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Discussion Starter · #1 ·
We've got a Carrera muscle class for box standard cars. By 'muscle' we mean anything born in the USA. Classic NASCARs vs. Pony Cars vs. Muscle vs. modern Mustangs and Chargers.

Figuring that all Carreras are born equally brakeless, overweight and wooden-tyred, I thought that the '67 Mustang fastback - originally released to tie in with The Fast & The Furious: Tokyo Drift - was a fair choice. I found a nice candy red one that looked just the job... until I took it off the plinth.

Guide behind the front axle, anyone? At what point did that become acceptable behaviour for any slot car designer?

Now I must admit that Carreras are my least favourite cars by a mile, not least because we insist on running them the wrong way round the track. To add this kind of insult to the injury of having to shell out for an unwanted car seems a little bit stiff to me, however.

When Scalextric has even managed to get the guide up front of a classic Mini, failing to do so on the socking great schnoz of a Mustang seems woeful. Does anyone have experience of trying to convince this thing to go around corners as I haven't dared try it out - firstly on principle and secondly because I don't want to add to the Fiat-like depreciation that Carreras suffer from!

Yours, perplexed!
 

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David J
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Sorry I don't have any solution to offer, but you did put a smile on my face, thanks.


(afterthought - Was the guide position designed to get more "drift" for the F&F tie in?)
 

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Discussion Starter · #4 ·
Link's broken DJ!

I had a shortlist of four candidates - '57 Chevy, '65 Mustang (had one years ago - not special but not dreadful) '77 Trans-Am and this one. None of the others seem to have this random act of madness committed to them. Whaddamistake-a-da-makea.

I have a horrible feeling that I'm going to have to buy another one and swallow a lot of depreciation on the candy red thing.
 

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We ran a class for GT’s in a recent past, which, eventually, turned out to be a failure. But, nevertheless, one of the chaps there found the Aston Martin, with it’s long wheelbase, had too much “drift” in it, breaking out too much. Seeing that the Slot.it HRS chassis was permitted, he then took the loose guide from the HRS2 chassis and used that on the HRS and modified the existing guide to only take the front axle and wheels. The result was that the guide ended up behind the front axle and the car behaved better and handled as predicted.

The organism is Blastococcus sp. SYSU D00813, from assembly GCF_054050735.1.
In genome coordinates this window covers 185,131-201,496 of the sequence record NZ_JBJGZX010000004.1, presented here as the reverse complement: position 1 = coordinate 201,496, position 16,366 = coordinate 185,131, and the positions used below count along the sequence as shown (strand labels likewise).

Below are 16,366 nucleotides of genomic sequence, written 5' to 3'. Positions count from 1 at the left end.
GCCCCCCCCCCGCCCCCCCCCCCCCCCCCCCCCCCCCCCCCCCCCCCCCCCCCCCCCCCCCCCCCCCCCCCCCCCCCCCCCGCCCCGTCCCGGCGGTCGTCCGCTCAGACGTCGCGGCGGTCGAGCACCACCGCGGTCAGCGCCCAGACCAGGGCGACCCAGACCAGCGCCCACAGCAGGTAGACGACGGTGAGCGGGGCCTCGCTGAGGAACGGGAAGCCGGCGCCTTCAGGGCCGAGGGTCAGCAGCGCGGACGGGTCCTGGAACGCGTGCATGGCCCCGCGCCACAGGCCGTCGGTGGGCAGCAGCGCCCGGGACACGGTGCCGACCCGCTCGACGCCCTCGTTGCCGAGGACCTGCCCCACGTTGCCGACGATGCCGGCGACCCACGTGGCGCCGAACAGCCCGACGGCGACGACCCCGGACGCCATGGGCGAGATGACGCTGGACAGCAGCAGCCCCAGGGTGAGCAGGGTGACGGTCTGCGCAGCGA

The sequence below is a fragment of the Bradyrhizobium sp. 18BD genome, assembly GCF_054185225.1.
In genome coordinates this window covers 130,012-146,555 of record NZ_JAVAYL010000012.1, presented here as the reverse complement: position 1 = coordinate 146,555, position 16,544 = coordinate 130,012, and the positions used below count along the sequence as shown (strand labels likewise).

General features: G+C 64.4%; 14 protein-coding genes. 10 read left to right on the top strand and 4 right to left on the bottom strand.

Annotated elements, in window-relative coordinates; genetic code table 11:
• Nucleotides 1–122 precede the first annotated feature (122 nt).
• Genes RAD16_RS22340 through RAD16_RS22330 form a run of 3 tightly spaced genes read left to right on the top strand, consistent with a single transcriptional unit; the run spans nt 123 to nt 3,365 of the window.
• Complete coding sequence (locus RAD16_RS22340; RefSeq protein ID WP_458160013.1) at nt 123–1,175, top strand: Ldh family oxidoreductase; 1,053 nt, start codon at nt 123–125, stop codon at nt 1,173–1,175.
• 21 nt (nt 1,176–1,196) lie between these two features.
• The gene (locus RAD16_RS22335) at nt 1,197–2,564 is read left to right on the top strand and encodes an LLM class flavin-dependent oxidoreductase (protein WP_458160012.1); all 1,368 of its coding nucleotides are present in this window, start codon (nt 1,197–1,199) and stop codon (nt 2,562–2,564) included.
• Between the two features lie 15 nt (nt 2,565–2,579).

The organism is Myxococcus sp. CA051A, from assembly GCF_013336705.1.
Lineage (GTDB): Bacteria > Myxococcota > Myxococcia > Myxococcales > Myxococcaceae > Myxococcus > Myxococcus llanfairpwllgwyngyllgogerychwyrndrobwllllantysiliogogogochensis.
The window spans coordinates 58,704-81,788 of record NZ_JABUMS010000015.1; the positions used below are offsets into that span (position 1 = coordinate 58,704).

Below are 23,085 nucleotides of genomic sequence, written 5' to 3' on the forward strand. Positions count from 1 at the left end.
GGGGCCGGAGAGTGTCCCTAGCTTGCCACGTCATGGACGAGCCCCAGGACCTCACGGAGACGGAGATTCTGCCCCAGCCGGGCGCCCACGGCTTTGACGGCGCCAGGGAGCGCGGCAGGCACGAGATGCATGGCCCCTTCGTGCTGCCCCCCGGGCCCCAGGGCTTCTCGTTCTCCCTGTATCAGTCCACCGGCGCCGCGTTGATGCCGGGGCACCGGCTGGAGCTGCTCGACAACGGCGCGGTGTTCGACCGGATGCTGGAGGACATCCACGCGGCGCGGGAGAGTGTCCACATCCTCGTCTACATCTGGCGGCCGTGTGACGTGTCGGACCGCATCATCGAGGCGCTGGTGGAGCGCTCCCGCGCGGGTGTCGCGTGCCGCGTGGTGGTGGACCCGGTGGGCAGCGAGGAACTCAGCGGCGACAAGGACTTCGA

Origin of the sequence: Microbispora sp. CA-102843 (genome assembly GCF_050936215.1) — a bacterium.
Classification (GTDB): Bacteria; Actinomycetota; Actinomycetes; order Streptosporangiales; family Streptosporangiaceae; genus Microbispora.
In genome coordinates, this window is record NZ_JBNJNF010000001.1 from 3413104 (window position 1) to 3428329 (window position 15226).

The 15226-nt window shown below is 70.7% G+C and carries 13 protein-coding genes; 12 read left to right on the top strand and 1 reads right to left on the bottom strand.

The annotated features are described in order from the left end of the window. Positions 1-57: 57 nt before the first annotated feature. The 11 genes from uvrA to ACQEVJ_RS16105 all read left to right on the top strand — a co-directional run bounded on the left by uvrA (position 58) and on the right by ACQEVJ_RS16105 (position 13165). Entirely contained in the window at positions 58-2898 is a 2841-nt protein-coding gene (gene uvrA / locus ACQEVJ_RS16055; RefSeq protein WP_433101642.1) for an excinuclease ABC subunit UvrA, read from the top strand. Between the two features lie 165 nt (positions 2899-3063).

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Jim Moyes
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I've only got the '65 and that has the guide up front.

Get a '57 Chevy Nick, they rule the Carrera Muscle class at Home Farm.
 

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QUOTE (driver#8 @ 20 Aug 2012, 16:19) <{POST_SNAPBACK}>Figuring that all Carreras are born equally brakeless, overweight and wooden-tyred, Guide behind the front axle, anyone? At what point did that become acceptable behaviour for any slot car designer?

firstly on principle and secondly because I don't want to add to the Fiat-like depreciation that Carreras suffer from!

Yours, perplexed!

I also have no answer for you but nearly wet myself laughing, thanks I was having an awful day and this made me feel better.
 

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Discussion Starter · #9 ·
Ah thanks DJ - now I'm confused! Same car, same body but the old style guide in the right place. Feeling epically swizzed right now!

QUOTE (valie @ 20 Aug 2012, 09:53) <{POST_SNAPBACK}>The result was that the guide ended up behind the front axle and the car behaved better and handled as predicted.

Thanks Valie. Interesting... the '67 Mustang seems to have done pretty well in group test of Carreras. But that's not a glowing recommendation! That makes it the winner of the X-Factor next to, I dunno, Pete Townshend!

QUOTE (Mr.M @ 20 Aug 2012, 09:54) <{POST_SNAPBACK}>Get a '57 Chevy Nick, they rule the Carrera Muscle class at Home Farm.

Thanks Jim... given my NASCAR predilection this was my original first choice. I'll do just that!